1. Human - Robot Collaboration - For hundreds of years many management and leadership ideas centered around trying to find ways to get people to work better with each other and to more effectively collaborate. These efforts, largely, have had mixed results. After all, the other guy is either a buffoon, or is not motivated, or doesn't have the right skill, or is an egomaniac - #amirite? So instead of trying to 'fix' annoying people so that they will be able to collaborate better, the next phase of technological transformation will focus on making us work better with the robots. This is a noble idea, and likely spells trouble for many of us. While we will remain buffoons, unmotivated, unskilled, and egomaniacal, our robot co-workers will suffer none of these conditions. 

    2. Remote monitoring and control - Let's take this one very literally and assume this means increased digital monitoring of workers and workplaces, probably through advances and increased adoption of wearable technologies. These will gain traction in many industrial settings as even today wearable technologies from companies like Wearable Intelligence have created incredibly powerful and productivity, (and safety) enhancing applications for manufacturing and field workers. In fact, the McKinsey piece references a trial of a Virtual Reality technology by the company Knapp AG that allows workers to find, identify, and take stock levels of items all via the wearable VR headset. These are extremely interesting and exciting applications of wearable technology in the workplace and likely will ultimately become the lasting means of impact and significance for a wide range of Google Glass type devices.

    3. Digital performance management - McKinsey (probably) isn't referring to the simple practice of taking very traditional HR-led performance management processes and documents and automated same. Rather, this is probably a trend, in combination with number two above, to leverage sophisticated tools and technologies to actually measure and improve performance. A great example of this is from the world of sports, specifically how the teams in the NBA have adopted a technology called SportVU Player Tracking, which users a battery of digital video cameras to create a massive data set of player movements, ball movements, and individual and team outcomes of every play in a basketball game. This massive data set, and the ability and technology to make sense of it all, has allowed coaches to better prepare team strategy, team leaders to evaluate player performance fairly and objectively, and players to learn how to become more effective on court. These approaches have relevance beyond sports into areas like agriculture, construction, and more.  It is about using data to make people better and organizations more successful and it is coming.

    4. Automation of knowledge work - Now we are getting to something probably a little more near and dear to the minds and hearts of folks who are in HR. The first few trends, since this entire construct has a manufacturing/industrial context, are mostly focused on how technology can improve the work performance of front-line, field, assembly, and distribution workers. While many of these kinds of jobs can be augmented with tech, it is also true that the current limitations of robotic technology in particular make many of them still immune from complete automation. Robots for the most part still are not able to take on tasks that require highly variable movements, fine motor skills, and navigating safely in close, uneven, or unpredictable environments. But knowledge work has none of those physical barriers to automation. If the job primarily involves moving bits of information from one digital format to another, then the algorithms are probably not much farther behind than we think.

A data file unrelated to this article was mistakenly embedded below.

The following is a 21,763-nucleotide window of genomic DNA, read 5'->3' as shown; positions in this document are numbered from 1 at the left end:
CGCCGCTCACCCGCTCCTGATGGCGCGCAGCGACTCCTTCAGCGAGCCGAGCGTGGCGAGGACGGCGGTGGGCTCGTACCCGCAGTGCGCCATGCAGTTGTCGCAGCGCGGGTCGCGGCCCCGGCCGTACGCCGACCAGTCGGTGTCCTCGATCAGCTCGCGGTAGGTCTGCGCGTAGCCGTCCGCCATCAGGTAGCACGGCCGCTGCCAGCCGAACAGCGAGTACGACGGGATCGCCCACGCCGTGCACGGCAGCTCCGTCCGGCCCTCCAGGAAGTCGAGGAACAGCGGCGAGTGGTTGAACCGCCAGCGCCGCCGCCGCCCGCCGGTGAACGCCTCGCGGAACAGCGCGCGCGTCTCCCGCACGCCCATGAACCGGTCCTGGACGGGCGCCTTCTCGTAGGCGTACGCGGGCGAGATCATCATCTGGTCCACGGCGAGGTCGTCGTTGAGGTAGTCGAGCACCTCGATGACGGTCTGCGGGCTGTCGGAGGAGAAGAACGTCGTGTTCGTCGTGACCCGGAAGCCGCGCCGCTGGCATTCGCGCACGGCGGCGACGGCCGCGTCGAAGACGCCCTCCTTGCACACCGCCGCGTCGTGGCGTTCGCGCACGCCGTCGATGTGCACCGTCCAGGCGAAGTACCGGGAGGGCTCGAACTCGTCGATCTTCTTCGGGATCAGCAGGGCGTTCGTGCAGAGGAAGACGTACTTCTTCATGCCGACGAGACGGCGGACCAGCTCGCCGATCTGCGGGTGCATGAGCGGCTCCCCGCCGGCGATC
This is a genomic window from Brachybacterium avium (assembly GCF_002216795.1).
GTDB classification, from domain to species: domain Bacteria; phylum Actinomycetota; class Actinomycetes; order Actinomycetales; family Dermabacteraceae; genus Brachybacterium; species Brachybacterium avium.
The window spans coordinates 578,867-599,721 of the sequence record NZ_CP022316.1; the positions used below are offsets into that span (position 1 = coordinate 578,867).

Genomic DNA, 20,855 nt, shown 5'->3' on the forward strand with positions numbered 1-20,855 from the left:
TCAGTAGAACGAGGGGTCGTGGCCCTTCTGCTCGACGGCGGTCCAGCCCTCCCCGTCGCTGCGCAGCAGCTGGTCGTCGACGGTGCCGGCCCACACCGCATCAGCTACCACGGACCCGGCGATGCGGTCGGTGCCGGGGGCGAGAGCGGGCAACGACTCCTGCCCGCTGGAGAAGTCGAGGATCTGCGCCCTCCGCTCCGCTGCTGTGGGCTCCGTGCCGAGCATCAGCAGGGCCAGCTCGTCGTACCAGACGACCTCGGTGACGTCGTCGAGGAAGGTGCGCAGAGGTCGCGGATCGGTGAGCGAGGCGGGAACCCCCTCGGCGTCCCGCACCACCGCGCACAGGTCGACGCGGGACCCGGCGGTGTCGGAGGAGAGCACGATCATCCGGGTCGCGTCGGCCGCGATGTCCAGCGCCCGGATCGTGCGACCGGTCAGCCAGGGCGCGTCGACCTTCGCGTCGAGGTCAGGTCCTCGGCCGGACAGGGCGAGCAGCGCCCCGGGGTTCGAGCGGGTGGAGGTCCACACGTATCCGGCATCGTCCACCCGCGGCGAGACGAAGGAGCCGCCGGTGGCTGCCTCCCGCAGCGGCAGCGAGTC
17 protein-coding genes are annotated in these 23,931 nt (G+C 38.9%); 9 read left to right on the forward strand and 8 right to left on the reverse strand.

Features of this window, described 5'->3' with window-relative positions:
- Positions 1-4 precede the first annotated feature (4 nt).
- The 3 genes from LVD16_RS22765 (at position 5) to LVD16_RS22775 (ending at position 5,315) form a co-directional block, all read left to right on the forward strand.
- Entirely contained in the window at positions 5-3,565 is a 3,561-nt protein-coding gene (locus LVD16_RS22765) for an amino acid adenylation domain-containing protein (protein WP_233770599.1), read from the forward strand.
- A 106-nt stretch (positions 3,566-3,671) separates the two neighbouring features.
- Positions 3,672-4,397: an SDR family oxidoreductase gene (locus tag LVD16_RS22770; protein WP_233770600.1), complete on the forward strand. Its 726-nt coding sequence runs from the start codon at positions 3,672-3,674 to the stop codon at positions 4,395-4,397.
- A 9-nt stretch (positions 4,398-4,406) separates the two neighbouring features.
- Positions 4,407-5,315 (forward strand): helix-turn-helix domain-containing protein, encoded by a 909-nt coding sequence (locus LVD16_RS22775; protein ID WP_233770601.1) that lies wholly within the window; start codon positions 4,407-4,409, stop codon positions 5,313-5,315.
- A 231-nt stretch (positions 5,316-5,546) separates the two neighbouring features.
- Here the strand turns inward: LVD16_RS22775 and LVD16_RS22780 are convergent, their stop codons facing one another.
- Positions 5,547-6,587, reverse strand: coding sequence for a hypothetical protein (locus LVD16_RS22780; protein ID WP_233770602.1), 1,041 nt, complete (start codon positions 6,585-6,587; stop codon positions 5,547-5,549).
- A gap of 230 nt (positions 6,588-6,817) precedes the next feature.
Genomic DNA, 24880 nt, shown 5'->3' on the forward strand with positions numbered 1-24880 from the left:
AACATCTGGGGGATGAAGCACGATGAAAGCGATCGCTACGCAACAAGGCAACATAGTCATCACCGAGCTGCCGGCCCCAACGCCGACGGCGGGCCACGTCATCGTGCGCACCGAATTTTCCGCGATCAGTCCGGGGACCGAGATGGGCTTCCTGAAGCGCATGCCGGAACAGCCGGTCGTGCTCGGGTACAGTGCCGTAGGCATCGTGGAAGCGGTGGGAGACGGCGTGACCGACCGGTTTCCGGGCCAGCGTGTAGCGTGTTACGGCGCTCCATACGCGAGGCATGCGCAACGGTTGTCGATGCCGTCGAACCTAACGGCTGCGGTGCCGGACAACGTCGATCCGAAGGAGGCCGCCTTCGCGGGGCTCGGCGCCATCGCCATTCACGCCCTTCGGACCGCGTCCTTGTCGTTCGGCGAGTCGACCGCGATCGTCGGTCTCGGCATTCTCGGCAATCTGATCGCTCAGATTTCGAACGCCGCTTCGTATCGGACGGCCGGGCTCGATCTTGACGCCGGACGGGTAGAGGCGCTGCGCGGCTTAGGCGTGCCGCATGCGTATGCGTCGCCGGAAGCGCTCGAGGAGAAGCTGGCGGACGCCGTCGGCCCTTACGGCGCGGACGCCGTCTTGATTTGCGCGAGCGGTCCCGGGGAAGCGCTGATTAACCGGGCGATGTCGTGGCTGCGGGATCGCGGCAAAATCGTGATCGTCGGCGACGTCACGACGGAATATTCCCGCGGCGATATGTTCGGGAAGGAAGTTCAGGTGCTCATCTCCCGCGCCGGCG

Taken together, and as a part of the macro-level look at the future of industrial transformation, these labor and workforce trends seem to fit and make sense. Technology will change work in many different and subtle ways, but the undercurrent of all of them speaks towards a future with much closer integration between people and technology - often at a physical level. We will wear technology at work, be tracked in more ways than before, and have to interact with more forms of technology, like robots, than we might be comfortable with.

    And the best, most forward-thinking HR professionals are thinking about and leading their organizations in these directions today. 


    CHART OF THE DAY: More open jobs today than since... well, since ever

    Not much to say about this data as I think it is more or less is self-explanatory.

    Courtesy of our friends at the Bureau of Labor Statistics and powered by the St. Louis Fed's awesome 'Fred' data service, take a look at the last 15 years or so of data on Total Job Openings in the US.

    A quick glance at the data tells us what we need to know: Job opening as of the end of April 2015 were about 5.4 million, and are at the greatest level in the history of this data set, surpassing the previous high mark in January 2001.

    There's lots and lots of opportunity out there. And I will bet lots of said opportunities are not the ones that like to hassle their opportunity holders about unfiled time sheets, and sick leave accruals, and bereavement leave, and having to 'check in' when they are out on vacation. 

    The labor market continues to get tighter. People have more options. And the organizations that are slow to realize this will probably, eventually regret their ignorance or arrogance.

    Have a great weekend!